Sometimes people feel strange mentioning the person who died by name. People worry that bringing it up may make things harder. When someone walks through grief, they don’t forget their loved one’s name. In fact, they often wish people would mention them and talk about them. It can be a way to honor the person who died and show that they mattered in this world.
Mentioning the deceased person by name shows that you remember. In most cases it won’t make your loved one’s pain worse, but they may shed some tears. If it seems hard for your loved one, you can ask them and honor whatever feels most comfortable for them.
Continue to connect.
Time may move forward, but that doesn’t mean your friend is done grieving. Be intentional about continuing to connect with the person walking through loss. As people go on with their lives, it can feel quite lonely. Little check-ins, calls, texts, and getting together can make a big difference. Whether it’s weeks, months, or even a year down the road, keep connecting.
Offer space when needed.
During the grieving process, some people need space. They need time without feeling the pressure to put on a happy face and talk to people. It’s helpful to offer space without judgment. Consider how to give them space for periods of time while still showing them you care. Some good ideas are:
- Text messages.
- Cards in the mail.
- Dropping off a meal on their doorstep.
- Having a meal delivered.
- Send a gift card for grocery or meal delivery.
Whatever you do, show them you are there without pressuring them to engage with you. Giving them the space they need while showing them you care. These gestures of love can make a big difference for your grieving friend.
Don’t worry about getting it right.
You’re not going to get it right all the time. There is no right way to grieve and there is no right way to provide support. Instead, be committed to continue supporting your friend, even if you feel that you’ve made a mistake. If you say something that feels wrong or upsets your loved one, apologize and move on. Let them know that you’ll continue to be there for them in the way they need you most.
Remember important dates.
Dates hold a lot of meaning for people. For those walking through grief, birthdays, anniversaries, and holidays can be particularly hard. Significant dates often become a symbol of the loss, rather than fond memories of their loved one. Be intentional about talking with your friend or family member on these days. Some things you can say include:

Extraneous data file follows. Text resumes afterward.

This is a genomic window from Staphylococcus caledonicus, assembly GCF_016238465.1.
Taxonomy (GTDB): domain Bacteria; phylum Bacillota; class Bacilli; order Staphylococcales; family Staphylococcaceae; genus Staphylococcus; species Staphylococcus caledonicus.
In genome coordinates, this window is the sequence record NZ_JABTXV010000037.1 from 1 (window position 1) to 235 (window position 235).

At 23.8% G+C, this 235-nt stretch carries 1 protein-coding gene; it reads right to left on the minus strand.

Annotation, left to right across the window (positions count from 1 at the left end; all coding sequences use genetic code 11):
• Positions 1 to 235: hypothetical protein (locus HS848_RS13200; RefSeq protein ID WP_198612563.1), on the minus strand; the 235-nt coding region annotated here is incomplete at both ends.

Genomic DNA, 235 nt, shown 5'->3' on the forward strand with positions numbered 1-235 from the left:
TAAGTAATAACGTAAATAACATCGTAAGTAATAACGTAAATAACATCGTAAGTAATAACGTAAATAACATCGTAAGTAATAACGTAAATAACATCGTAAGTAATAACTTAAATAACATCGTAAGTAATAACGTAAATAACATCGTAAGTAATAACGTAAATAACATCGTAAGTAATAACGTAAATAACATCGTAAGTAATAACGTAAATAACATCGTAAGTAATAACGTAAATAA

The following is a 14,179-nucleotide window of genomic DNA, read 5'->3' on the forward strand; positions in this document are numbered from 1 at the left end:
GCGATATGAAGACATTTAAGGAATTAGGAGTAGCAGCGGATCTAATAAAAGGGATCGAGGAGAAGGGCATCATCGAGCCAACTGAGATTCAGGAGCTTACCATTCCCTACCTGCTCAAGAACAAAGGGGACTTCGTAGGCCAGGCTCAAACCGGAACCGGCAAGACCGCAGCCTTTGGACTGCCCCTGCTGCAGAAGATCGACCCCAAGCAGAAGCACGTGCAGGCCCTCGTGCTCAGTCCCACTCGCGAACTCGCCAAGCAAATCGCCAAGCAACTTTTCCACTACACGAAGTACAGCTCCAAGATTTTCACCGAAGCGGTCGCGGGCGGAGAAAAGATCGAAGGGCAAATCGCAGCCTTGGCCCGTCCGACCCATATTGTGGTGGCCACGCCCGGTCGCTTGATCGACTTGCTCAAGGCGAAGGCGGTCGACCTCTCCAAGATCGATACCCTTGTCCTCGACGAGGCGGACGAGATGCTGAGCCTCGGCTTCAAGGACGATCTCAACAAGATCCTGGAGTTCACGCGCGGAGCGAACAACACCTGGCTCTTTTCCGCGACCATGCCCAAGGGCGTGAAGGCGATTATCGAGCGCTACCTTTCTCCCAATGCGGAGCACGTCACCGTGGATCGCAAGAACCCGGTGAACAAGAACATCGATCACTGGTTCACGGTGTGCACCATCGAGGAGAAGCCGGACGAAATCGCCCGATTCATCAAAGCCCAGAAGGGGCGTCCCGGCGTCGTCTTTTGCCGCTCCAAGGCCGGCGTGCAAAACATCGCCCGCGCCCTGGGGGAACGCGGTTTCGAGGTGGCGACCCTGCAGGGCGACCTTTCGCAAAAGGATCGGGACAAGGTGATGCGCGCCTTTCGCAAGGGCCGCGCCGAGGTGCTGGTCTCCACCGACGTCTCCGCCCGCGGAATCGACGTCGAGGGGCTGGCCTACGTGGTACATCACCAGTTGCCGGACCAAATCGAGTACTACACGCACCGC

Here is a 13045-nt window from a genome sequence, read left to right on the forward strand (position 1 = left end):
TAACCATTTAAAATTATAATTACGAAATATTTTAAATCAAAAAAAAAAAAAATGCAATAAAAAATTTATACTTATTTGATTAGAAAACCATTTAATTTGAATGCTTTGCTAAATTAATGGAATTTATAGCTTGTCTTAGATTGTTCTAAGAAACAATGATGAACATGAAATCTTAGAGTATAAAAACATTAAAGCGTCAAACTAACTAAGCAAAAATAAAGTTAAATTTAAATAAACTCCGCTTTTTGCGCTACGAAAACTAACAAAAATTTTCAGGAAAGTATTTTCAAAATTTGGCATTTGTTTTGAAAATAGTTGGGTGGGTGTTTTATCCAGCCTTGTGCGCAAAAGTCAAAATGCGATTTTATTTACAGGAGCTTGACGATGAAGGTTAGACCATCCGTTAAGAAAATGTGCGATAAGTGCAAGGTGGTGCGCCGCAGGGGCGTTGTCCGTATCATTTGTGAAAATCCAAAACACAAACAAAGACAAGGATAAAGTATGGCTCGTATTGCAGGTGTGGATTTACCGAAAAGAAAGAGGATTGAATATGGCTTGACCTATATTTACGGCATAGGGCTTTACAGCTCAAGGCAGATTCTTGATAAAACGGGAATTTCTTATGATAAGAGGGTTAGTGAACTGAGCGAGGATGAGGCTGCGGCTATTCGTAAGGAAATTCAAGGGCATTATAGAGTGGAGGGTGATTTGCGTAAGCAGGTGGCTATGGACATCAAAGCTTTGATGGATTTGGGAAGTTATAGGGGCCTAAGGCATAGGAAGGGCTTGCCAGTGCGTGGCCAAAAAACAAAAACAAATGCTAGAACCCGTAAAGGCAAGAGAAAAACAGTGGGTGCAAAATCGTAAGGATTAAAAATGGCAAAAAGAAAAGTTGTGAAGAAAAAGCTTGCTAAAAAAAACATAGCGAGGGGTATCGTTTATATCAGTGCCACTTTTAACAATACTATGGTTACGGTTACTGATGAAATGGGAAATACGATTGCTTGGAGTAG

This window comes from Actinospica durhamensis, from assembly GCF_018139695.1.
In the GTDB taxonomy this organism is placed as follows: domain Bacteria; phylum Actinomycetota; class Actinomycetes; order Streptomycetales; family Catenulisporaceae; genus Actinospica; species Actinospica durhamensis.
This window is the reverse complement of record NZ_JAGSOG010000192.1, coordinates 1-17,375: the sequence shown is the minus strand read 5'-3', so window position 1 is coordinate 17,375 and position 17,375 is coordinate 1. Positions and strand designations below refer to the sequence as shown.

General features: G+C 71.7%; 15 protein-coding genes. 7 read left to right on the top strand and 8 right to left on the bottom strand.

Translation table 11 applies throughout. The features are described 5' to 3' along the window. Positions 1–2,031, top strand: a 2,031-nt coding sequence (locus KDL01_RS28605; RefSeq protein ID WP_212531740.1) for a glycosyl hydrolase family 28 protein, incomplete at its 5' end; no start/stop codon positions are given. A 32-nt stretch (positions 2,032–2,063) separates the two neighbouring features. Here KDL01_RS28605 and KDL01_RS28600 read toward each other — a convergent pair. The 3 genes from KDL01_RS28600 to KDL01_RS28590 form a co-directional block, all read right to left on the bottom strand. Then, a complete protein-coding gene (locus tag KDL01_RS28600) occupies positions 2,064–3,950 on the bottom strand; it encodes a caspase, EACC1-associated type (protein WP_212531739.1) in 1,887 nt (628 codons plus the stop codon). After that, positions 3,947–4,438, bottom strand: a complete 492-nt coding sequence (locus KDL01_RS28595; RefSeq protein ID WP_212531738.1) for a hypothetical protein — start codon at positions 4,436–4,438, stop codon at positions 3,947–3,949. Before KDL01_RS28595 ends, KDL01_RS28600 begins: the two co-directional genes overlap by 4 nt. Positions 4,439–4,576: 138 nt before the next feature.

- “I know today was your mom’s birthday, do you want to get a cupcake and talk?”
- “I remember how much your aunt loved decorating for Christmas. How are you doing?”
- “Can I come over today? I would love to be there with you for your daughter’s birthday. You don’t have to do it alone.”
Be thoughtful about what would help someone who is walking through important days in their grief. Even if it’s been years, these days can still be difficult to experience alone. Be present for your loved one. If you worry about forgetting, set reminders in your phone to check in on birthdays, anniversaries, and holidays.
Although offering to pray for someone is easy to do, even with the best intentions we may forget. Instead of saying, “I’ll pray for you,” and possibly forgetting to do it, try simply praying at that moment. If you’re with your friend at the time, pray silently if they’re not comfortable with prayer.
No matter how short, long, eloquent, or uncertain, God hears all your prayers. Simply talk to God on behalf of your loved one. This can be the most powerful thing you do, even if your loved one never knows you’ve done it.
Support is available.
If your loved one is struggling and you think they would benefit from counseling, consider learning more about the services offered. A counselor can support your loved one as they walk through this difficult season.
By initiating a gentle conversation about the benefits of grief counseling, you can support your loved one on their healing journey. Showing your support by offering to bring them in or come with them to counseling may be the encouragement they need to get started.
The counselors in our office are trained to help grieving clients find their way through their grief to a place of hope and healing. Don’t hesitate to call for more information.
“Grief”, Courtesy of Karolina Grabowska, Pexels.com, CC0 License; “Comfort”, Courtesy of Liza Summer, Pexels.com, CC0 License; “Consolation”, Courtesy of Pavel Danilyuk, Pexels.com, CC0 License; “Holding Hands”, Courtesy of National Cancer Institute, Unsplash.com, CC0 License
DISCLAIMER: THIS ARTICLE DOES NOT PROVIDE MEDICAL ADVICE
The information, including but not limited to, text, graphics, images and other material contained on this article are for informational purposes only. No material on this site is intended to be a substitute for professional medical advice, diagnosis or treatment. Please contact one of our counselors for further information.